Leeds’ Debbie Flood, twice an Olympic Games silver medallist is stroking the GB women’s quadruple scull here which  includes Southampton’s Mel Wilson, 27, Gloucester’s Beth Rodford and Cornwall’s Annabel Vernon. They qualified directly to the final here, having won their heat.

Today they were led by Germany through the early phases of the race. Germany have a proud tradition in this boat category and were looking strong here in the heats.

At 1500m the British boat appeared to get an overlap back on their big rivals.  Three of the British boat are reigning world champions and Wilson was a world cup double scull gold medallist in Munich so if anyone had the pedigree to make back the distance it was likely to be the British.

As the crews raced past the grandstands the gap was down to a canvas. But the Germans had enough in the tank to hold on and take gold. in 6:34.44 to GB’s 6:35.28.

“That was a different level to Munich”, said Annie Vernon.  “We knew the Germans would be quick in the second 500m so we planned to hit them from 750m gone”.

“We had a very good race”, said Flood. “The Germans just slipped past us in the early part and we were coming back but ran out of track”.

Beth Rodford added:  “We have tried to work on maintaining a more even pace and we’ve got better with every race.  We were aware that we were coming back on Germany at the end”.

For Wilson the experience of racing in the quad was exciting: “It feels very fast and exciting.  Our races here have been pretty close through the middle part of the race and it has been a good lesson in holding your nerve”.

Matt Wells, 32 from Hexham, and Marcus Bateman, 28 from Torquay were bronze medallists in today’s men’s double scull final.  They held off a strong French challenge for that medal at the line.

Earlier the Germans took a very good lead and made the race their own from halfway despite a wickedly quick sprint to the finish from world champions Nathan Cohen and Joseph Sullivan who took silver.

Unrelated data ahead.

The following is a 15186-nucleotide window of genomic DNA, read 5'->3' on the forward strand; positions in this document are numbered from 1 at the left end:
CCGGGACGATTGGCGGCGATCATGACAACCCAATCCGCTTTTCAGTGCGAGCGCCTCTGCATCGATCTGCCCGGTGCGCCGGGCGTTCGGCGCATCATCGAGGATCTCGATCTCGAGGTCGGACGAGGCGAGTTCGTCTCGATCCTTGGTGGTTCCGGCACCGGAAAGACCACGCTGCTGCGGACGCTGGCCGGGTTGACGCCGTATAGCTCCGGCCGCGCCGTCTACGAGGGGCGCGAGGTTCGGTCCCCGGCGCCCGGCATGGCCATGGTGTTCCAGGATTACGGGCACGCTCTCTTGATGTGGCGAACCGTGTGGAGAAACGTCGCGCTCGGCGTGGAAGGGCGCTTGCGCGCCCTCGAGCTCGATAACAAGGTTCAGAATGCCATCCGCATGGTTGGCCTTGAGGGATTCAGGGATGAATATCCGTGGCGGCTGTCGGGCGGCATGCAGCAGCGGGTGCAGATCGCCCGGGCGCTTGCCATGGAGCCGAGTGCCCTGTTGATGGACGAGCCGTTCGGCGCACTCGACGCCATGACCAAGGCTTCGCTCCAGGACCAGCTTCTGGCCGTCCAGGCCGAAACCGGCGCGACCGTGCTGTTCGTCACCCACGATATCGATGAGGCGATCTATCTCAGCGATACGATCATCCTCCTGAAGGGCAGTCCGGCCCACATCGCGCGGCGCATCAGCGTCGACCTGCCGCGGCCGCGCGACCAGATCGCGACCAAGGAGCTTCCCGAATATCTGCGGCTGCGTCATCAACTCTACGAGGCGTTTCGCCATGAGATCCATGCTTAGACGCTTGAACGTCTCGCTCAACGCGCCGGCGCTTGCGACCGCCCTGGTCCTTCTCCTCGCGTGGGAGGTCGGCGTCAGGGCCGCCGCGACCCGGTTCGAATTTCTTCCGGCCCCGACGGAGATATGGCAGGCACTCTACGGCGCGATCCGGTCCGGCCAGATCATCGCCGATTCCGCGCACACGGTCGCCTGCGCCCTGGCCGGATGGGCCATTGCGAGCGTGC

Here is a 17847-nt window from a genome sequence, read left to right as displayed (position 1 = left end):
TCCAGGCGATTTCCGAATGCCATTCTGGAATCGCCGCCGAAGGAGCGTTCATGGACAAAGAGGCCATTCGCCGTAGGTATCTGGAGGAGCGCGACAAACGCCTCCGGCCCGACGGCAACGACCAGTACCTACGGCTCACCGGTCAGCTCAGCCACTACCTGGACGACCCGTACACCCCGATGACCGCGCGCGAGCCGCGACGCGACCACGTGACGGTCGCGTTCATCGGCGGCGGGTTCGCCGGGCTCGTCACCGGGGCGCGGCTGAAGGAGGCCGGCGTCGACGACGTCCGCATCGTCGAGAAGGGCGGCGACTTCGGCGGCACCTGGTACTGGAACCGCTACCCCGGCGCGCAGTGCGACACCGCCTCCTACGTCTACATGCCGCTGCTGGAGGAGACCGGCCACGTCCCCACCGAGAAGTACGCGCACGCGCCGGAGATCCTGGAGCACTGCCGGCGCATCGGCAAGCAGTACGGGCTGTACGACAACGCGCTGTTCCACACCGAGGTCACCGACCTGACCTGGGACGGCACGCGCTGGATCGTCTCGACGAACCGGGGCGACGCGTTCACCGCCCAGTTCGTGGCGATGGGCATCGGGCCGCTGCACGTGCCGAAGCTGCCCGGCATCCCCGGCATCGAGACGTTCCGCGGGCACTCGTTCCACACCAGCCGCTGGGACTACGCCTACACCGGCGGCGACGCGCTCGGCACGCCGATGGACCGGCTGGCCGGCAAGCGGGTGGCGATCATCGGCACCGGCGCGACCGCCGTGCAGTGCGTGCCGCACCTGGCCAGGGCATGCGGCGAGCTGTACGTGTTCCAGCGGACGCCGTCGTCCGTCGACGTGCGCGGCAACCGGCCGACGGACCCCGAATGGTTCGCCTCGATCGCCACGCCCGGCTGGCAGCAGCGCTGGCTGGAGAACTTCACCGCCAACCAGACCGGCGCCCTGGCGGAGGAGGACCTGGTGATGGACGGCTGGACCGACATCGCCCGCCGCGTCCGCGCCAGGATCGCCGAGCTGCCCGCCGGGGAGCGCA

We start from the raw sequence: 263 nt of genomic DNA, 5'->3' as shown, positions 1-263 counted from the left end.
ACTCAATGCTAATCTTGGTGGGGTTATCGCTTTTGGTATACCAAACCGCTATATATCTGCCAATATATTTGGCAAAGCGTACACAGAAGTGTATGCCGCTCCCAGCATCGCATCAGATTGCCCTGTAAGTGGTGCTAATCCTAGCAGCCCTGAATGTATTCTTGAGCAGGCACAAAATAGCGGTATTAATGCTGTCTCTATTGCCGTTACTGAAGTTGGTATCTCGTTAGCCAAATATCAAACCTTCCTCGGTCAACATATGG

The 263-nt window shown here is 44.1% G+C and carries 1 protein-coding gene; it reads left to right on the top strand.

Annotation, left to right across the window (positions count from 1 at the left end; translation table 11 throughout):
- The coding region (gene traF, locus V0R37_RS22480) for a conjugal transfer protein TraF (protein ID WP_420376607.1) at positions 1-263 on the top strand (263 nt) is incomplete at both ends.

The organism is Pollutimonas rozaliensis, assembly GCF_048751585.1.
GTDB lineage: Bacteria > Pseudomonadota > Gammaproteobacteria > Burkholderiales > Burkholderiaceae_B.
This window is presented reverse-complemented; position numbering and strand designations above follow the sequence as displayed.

“We had a good race. We will always be disappointed with the finishing position but it’s a good platform to build on for the Worlds’, said Bateman.

“We had a good start and our idea was to hold onto it in the middle but unfortunately two other crews did it all better than us today”, said Wells.  “We now know what we have to do in the next few weeks”.

With the Great Britain tally standing at four golds, four silver and a bronze from the previous finalists it was the turn of the GB women’s eight to race.  They are a crew that can challenge for medals but knew that today’s task would be daunting. 

The women’s eight –  including 27 year old Londoners Jo Cook, 27, Louisa Reeve, 27,  Alison Knowles, 29, from Bournemouth, Jess Eddie, 26, from Durham, Vicky Thornley, 23, from Wrexham, Gloucester’s Natasha Page, 26, Oxford’s Katie Solesbury, 28, Edinburgh’s Lindsey  Maguire, 29, and Ealing-born science teacher Caroline O’Connor, 28 –  were drawn in lane one next to Canada with the World and Olympic champions from the USA in lane 4. 

Canada and the USA grappled with each other at the front of the race and the British eight was locked in a chasing battle with the Netherlands throughout the middle 1000m.

At 1500m gone, the British boat were fourth but still in contention for the podium.  All credit to the much-improved Dutch combination at that stage as they put on a push to secure bronze with GB close but not quite close enough.

The British men’s eight –  featuring Henley’s Alex Partridge, 30, Southampton’s James Foad, 24, Glastonbury’s  Cameron Nichol, also 24, Durham’s Nathaniel Reilly O’Donnell, 23, Mohamed Sbihi, 23, from Surbiton, Marlow’s Greg Searle, 39, Cambridge’s Tom Ransley, 26, Dan Ritchie, 25, from Herne Bay in Kent and cox Phelan Hill, 31, from Bedford – were in a difficult lane for today’s final and were fifth after the first 500m.

At halfway they were still in that slot with World Champions Germany in the lead and the USA a close second.  Britain put in a push in the third 500m to put themselves into contention and created great excitement for the travelling British fans as they battled with the Dutch for silver before ultimately losing out by a mere four hundredths of a second

“I think we’re pleased with the race. It goes to prove that we are in a hard event and in a tough field”, said Cameron Nichol.

“Our goal is always to win gold and we didn’t achieve that here but I’m proud of the way we raced and I’m looking forward to the  World Championships”, he added.

“Off the back of an indifferent weekend for us it felt like a good race today and it’s good to know that we’re still within two seconds of the Germans”, added Mo Sbihi.

In his 20 years of international racing Greg Searle has only won two Lucerne medals so he knows how difficult they are to come by. Today he said:  “To win a medal here after not a brilliant regatta is good.  It shows we’re still in the mix”.